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Sachin brought technique back into game

Sachin isn’t one for the game of numbers; he is past that. On February 25, Tendulkar didn’t just break a record, he narrated cricket’s lost story. The double ton, perhaps, brought ‘technique’ back into the game, writes Aakash Chopra.

india Updated: Mar 01, 2010 01:55 IST

Only the God of cricket could have made a daunting 200 look so effortless. Sachin isn’t one for the game of numbers; he is past that. On February 25, Tendulkar didn’t just break a record, he narrated cricket’s lost story. The double ton, perhaps, brought ‘technique’ back into the game.

You would assume that a certain amount of slogging is mandatory to score a double-century in 50 overs. But Sachin proved that it could be done playing good cricket. The reason why Sachin doesn’t need to slog is his impeccable technique.

Ironically, though, talking technique has almost become blasphemous in modern day cricket. No longer is it only about the number of runs you score, the strike-rate is equally important, if not more so, especially in the shorter formats. Perhaps, there is nothing wrong about thinking in terms of strike-rates, because that makes for entertaining cricket. Innovation is not an aberration anymore but a norm.

While most international cricketers are capable of changing gears and adapting to new demands, a whole crop of youngsters trying to break into their respective state under-16, under-19 teams are not. To a young mind, the easiest way to score quickly is to take the aerial route and play adventurous shots. The impression a youngster carries is that technique restricts you from playing all the shots and hence slows you down. Little do they realise that technique empowers you to play almost every shot in the book then some more. It’s technical dexterity which enabled Sachin to score a double-century off merely 147 balls.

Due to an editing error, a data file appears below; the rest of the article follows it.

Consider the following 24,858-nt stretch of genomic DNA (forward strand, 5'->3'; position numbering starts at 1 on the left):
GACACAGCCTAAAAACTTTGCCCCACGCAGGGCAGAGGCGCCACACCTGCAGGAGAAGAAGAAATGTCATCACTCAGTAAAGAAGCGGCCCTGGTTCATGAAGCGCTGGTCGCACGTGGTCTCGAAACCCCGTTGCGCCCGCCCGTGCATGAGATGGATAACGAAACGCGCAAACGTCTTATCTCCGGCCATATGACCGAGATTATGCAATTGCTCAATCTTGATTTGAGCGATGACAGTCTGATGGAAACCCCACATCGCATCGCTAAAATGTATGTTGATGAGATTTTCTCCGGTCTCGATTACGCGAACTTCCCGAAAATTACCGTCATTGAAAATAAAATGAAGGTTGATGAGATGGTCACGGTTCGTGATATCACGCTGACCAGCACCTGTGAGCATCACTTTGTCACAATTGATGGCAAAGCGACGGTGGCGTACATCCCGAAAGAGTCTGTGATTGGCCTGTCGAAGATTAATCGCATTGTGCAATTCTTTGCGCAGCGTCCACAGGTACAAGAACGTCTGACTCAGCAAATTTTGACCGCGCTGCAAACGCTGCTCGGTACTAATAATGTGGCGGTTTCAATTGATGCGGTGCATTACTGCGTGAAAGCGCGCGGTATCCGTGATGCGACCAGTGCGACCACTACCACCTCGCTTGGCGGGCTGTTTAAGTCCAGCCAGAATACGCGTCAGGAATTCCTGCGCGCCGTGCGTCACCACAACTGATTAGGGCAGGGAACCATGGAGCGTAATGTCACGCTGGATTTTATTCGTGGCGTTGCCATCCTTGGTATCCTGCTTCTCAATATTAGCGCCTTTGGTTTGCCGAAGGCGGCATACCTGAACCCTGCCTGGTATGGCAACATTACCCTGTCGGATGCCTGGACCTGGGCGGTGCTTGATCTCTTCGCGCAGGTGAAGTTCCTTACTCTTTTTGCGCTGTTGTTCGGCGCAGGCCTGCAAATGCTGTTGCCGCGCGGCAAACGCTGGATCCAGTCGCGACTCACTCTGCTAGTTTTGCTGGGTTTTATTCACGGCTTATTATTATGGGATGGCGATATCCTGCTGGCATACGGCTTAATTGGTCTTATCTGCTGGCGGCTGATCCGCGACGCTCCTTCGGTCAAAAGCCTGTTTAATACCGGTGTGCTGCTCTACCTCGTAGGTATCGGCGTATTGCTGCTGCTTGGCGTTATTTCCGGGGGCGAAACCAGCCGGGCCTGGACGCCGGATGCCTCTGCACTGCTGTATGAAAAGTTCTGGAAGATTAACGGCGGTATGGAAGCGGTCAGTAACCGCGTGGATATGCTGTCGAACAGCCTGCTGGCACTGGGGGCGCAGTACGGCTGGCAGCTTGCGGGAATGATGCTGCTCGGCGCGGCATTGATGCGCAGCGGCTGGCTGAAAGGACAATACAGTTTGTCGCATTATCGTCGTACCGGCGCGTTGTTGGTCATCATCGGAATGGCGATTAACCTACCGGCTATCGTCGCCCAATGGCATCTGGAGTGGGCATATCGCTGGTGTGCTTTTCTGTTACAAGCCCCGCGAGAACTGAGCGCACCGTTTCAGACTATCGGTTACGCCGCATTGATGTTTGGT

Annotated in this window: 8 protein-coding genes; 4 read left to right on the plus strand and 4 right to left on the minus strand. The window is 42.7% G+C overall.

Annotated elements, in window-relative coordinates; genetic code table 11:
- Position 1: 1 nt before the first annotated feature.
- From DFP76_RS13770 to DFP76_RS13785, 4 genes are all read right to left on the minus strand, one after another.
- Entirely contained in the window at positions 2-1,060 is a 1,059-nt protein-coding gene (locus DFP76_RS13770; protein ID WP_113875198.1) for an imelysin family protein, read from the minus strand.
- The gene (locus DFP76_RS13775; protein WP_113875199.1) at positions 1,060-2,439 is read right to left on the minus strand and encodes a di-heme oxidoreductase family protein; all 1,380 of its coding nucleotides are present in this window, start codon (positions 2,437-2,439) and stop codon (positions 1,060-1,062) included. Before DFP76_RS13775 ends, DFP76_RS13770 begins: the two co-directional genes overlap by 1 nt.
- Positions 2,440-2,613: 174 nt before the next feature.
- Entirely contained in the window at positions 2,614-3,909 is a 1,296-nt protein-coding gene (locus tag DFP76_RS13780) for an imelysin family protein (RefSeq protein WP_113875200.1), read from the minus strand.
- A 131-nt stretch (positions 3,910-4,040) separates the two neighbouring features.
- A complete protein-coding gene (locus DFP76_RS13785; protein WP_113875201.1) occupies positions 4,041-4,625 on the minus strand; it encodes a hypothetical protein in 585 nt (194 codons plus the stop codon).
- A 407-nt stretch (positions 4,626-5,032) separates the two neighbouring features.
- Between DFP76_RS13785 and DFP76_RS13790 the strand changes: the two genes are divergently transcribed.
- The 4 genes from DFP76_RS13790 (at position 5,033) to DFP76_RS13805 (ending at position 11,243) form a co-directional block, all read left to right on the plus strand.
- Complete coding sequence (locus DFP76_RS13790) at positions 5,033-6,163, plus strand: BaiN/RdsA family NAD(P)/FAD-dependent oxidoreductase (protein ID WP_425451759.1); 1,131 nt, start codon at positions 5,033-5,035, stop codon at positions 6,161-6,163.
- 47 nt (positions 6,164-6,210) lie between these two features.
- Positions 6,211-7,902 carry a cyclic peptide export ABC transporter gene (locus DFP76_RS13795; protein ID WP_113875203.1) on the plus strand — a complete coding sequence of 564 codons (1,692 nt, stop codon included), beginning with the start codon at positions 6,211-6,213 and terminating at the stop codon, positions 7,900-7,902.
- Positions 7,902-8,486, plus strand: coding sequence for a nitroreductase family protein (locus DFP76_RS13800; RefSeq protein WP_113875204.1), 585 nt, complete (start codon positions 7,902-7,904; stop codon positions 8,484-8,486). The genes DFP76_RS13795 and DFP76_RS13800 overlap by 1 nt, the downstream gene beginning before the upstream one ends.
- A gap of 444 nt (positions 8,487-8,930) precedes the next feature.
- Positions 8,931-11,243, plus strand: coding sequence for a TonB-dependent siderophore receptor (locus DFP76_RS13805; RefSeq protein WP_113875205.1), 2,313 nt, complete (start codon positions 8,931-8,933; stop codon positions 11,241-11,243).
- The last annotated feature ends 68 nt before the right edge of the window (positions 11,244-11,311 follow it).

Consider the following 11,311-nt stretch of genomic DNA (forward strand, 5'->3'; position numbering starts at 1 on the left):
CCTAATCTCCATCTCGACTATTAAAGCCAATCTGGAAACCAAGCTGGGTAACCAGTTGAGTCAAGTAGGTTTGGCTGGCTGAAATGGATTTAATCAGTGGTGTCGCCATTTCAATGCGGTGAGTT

The role of a cricket coach is more important now than ever before. He ought to help a youngster find the right balance and ensure that he doesn’t sacrifice technique for adventure. But are these coaches equipped to ensure that a youngster doesn’t go astray?

The answer, unfortunately, is no. Only a few cricket academies in the country are run by qualified coaches. Others are merely organised net-practice facilities, which rarely produce good cricketers. We may not be able to organise the cricket academy sector but we can always ensure that the coaches working with state teams at all levels are qualified. After all, the BCCI organises coaching clinics on a regular basis, producing Level 1, 2 and 3 coaches. These coaches should be absorbed by state associations.

I watched a Ranji Trophy probable bowling big no-balls and all that the coaches around could possible tell him was a feeble ‘stop overstepping’.

No one would tell him how to do it. The poor kid kept bowling for nearly an hour with no success. I felt sorry for the boy because it wasn’t his fault. It’s the duty of the coach to rectify mistakes, but sadly, they couldn’t. If this is the state of affairs at the first-class level, one can only wonder what things are like at lower levels. The way forward is most certainly a sound lesson in technique, for you can break a rule only when you know it.

Technique is perhaps one of the most important things that distinguish a good cricketer from a great cricketer. And the God of the cricket told us just that.